U.S. Marshals

In my humble opinion, I believe that “U.S. Marshals” got shortchanged at the box office. Director Stuart Baird’s follow-up to “The Fugitive” doesn’t have the star power of Harrison Ford, but it does have a formidable performance by Tommy Lee Jones as determined Marshal Sam Gerard.


His performance in “The Fugitive” won Jones an Academy Award for Best Supporting Actor. Here, Jones takes the lead, once again tracking down an escaped convict. U.S. MarshalsWhile not as suspenseful as “The Fugitive,” “U.S. Marshals” is rousing entertainment served up in healthy doses. Writer John Pogue busts his butt to reinvent the formula while maintaining the flavor of the first film. Jones is very engaging this outing, escorting convicted killer Wesley Snipes aboard one of those “Con Air” planes when it crash lands. During a brave rescue attempt, Snipes disappears. That leaves Gerard no choice but to launch one his famous dog hunts.

He brings in his team of regulars, plus newcomer Tom Wood. Throw in to the mix a Federal Agent played by Robert Downey Jr., a government cover-up and Snipes’ ability to dodge the bullet more than once, and Gerard has his job cut out for him. The action sequences are riveting and well staged (especially the plane crash, Baird’s forte since directing “Executive Decision”), and the performances strong. There are a couple of clumsy moments, but the film moves at such a clip they’re inconsequential.

COMPLETE CHECK-UP

VISION: [ x ] EXCELLENT [ ] GOOD [ ] RESUSCITATE [ ] D.O.A.

The action leaps off the screen thanks to a powerfully rendered transfer. Vivid colors, strong flesh tones and virtually no artifacts make for a sharp and clear picture. The double-sided DVD maintains the film’s original 2.35:1 aspect ratio, a must in action films.

HEARING: [ x ] EXCELLENT [ ] GOOD [ ] RESUSCITATE [ ] D.O.A.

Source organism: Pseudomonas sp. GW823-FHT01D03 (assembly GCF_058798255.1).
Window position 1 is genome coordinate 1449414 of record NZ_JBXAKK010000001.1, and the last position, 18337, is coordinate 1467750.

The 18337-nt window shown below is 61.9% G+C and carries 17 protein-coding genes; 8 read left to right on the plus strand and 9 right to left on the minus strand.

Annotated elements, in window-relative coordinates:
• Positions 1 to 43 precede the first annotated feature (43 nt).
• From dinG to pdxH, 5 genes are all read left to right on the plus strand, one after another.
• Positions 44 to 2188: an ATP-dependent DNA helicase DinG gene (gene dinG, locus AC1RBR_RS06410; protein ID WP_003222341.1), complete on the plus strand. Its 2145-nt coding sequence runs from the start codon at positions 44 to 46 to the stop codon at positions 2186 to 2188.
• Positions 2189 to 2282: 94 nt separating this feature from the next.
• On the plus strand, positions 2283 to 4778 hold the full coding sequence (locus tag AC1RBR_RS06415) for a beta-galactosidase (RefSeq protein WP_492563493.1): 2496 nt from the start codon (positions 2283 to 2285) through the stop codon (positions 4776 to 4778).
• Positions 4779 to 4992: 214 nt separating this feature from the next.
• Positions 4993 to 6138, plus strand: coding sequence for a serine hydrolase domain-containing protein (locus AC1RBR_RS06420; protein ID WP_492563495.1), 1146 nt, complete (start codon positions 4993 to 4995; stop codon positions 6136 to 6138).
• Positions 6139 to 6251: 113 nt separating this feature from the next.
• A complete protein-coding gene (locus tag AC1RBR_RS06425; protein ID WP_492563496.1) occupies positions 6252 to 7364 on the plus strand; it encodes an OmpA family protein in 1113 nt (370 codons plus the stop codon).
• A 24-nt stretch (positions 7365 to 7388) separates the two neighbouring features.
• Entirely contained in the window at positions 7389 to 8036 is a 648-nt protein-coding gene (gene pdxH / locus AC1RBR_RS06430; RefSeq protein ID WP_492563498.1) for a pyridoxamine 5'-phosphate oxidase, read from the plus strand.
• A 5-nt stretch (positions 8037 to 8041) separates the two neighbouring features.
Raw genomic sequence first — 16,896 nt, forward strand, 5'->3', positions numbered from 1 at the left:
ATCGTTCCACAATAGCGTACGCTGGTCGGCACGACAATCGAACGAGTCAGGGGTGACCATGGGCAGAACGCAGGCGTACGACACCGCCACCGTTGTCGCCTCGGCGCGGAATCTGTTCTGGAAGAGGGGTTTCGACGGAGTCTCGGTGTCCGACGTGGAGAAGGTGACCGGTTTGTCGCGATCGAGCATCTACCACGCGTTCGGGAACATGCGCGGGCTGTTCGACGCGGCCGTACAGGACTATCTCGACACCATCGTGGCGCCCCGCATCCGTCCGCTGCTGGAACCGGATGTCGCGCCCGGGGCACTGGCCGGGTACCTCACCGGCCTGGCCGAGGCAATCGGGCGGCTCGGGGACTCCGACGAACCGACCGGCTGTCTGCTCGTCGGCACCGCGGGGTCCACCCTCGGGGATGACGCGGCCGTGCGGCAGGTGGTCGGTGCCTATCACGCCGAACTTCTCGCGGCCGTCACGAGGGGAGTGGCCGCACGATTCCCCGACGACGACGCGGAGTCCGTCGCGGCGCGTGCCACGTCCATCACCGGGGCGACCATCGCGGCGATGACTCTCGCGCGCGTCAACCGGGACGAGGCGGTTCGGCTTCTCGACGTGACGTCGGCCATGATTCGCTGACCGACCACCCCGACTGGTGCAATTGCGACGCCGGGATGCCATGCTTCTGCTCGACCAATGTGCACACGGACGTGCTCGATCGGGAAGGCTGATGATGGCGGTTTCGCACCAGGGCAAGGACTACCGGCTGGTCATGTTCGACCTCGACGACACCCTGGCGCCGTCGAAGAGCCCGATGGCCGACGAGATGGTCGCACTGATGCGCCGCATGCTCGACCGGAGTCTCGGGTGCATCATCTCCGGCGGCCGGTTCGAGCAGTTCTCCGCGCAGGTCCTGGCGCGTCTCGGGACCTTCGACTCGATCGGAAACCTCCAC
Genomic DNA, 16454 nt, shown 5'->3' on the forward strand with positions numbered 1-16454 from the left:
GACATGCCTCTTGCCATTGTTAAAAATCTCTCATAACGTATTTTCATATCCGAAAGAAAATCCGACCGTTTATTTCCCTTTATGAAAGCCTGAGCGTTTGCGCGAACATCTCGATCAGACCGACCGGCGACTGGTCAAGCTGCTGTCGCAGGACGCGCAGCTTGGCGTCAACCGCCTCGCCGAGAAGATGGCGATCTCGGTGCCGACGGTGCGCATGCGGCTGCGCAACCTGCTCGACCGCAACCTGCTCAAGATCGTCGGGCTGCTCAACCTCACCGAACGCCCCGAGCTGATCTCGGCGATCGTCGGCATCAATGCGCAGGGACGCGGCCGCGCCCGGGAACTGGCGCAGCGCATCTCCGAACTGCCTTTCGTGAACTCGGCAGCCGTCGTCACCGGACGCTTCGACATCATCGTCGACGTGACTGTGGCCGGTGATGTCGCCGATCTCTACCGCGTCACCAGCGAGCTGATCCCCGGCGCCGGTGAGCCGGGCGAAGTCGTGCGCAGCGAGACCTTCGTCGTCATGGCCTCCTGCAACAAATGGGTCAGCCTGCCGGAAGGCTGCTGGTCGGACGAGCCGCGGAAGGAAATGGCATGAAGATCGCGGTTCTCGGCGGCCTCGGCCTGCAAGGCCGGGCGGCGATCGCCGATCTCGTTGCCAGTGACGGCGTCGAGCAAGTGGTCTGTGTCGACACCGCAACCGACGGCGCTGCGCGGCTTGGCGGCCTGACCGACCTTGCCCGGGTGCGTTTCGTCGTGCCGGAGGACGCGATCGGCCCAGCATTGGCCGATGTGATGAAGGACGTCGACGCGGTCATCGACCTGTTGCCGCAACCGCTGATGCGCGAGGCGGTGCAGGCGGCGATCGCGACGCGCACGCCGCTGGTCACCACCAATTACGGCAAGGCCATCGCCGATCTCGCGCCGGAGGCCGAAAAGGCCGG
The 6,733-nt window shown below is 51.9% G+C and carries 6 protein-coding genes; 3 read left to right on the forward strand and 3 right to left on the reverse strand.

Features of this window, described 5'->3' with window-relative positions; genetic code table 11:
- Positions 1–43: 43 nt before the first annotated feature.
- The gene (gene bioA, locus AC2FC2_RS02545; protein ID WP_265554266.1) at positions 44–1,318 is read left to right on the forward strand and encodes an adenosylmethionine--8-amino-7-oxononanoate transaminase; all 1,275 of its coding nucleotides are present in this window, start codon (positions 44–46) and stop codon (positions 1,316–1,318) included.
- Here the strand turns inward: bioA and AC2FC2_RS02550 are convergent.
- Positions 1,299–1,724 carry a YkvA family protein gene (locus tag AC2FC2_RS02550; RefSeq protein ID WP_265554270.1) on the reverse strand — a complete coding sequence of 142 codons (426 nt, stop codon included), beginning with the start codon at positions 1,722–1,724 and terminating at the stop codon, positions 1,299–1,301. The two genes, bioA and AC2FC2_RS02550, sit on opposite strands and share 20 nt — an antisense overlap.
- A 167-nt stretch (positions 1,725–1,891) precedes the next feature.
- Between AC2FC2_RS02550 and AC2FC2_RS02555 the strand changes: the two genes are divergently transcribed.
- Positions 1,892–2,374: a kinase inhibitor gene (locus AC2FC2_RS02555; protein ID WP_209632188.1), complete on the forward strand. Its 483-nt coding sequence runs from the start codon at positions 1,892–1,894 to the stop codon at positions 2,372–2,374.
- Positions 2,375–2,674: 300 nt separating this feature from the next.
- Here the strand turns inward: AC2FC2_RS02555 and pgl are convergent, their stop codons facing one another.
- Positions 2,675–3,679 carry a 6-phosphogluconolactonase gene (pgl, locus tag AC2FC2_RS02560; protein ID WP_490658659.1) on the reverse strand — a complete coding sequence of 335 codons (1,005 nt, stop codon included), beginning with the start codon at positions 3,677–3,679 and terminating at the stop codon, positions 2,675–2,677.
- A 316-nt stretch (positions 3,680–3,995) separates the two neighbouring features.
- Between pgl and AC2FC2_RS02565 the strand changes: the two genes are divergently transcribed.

Crank up the volume, close the windows, and prepare to be blown away. The fine-tuned 5.1 Dolby Digital Surround track will engulf you in the action. Perfect mix pinpoints the screen action with precision. The bass range is strong, especially during the plane crash sequence. There’s also Dolby Surround track in French.

ORAL: [ x ] EXCELLENT [ ] GOOD [ ] RESUSCITATE [ ] D.O.A.

Subtitles in English, French and Spanish.

COORDINATION: [ ] EXCELLENT [ x ] GOOD [ ] RESUSCITATE [ ] D.O.A.

Side one features the widescreen version of the film. There’s no pan-and-scan version on side two. Instead, the flip side features a documentary on the history of the United States Marshal service called “Justice Under the Badge,” which is informative to say the least. This little history lesson was a real eye-opener. Their involvement in slave trading, and then in the former slave’s protection from the KKK is especially interesting. There’s also an interactive look at the film’s spectacular plane crash. “Anatomy of a Plane Crash” is short and to the point, but it is fun to move around the menu and watch the process unfold. This extra should have been more in-depth. There’s also an alternate audio track with director Baird offering his take on the filming of “U.S. Marshals.” Nothing groundbreaking, but a nice addition. The DVD also tracks down the list of usual suspects, including interactive menus, productions notes, theatrical trailers (there’s two of them), and three television spots.

PROGNOSIS: [ x ] EXCELLENT [ ] GOOD [ ] RESUSCITATE [ ] D.O.A.

Okay, here’s the skinny. Warner Home Video has priced “U.S. Marshals” at $19.95. Most outlets knock off $5, and you get to take home an exciting film with a nice set of extras for around $15. What more could you possibly ask for?

VITALS: $19.95/PG-13/131 Min./Color/40 Chapter Stops/Snapcase/#15625

ATTENDING RESIDENT: John Larsen

PATIENT: U.S. MARSHALS

BIRTH DATE: 1998

HMO: Warner Home Video



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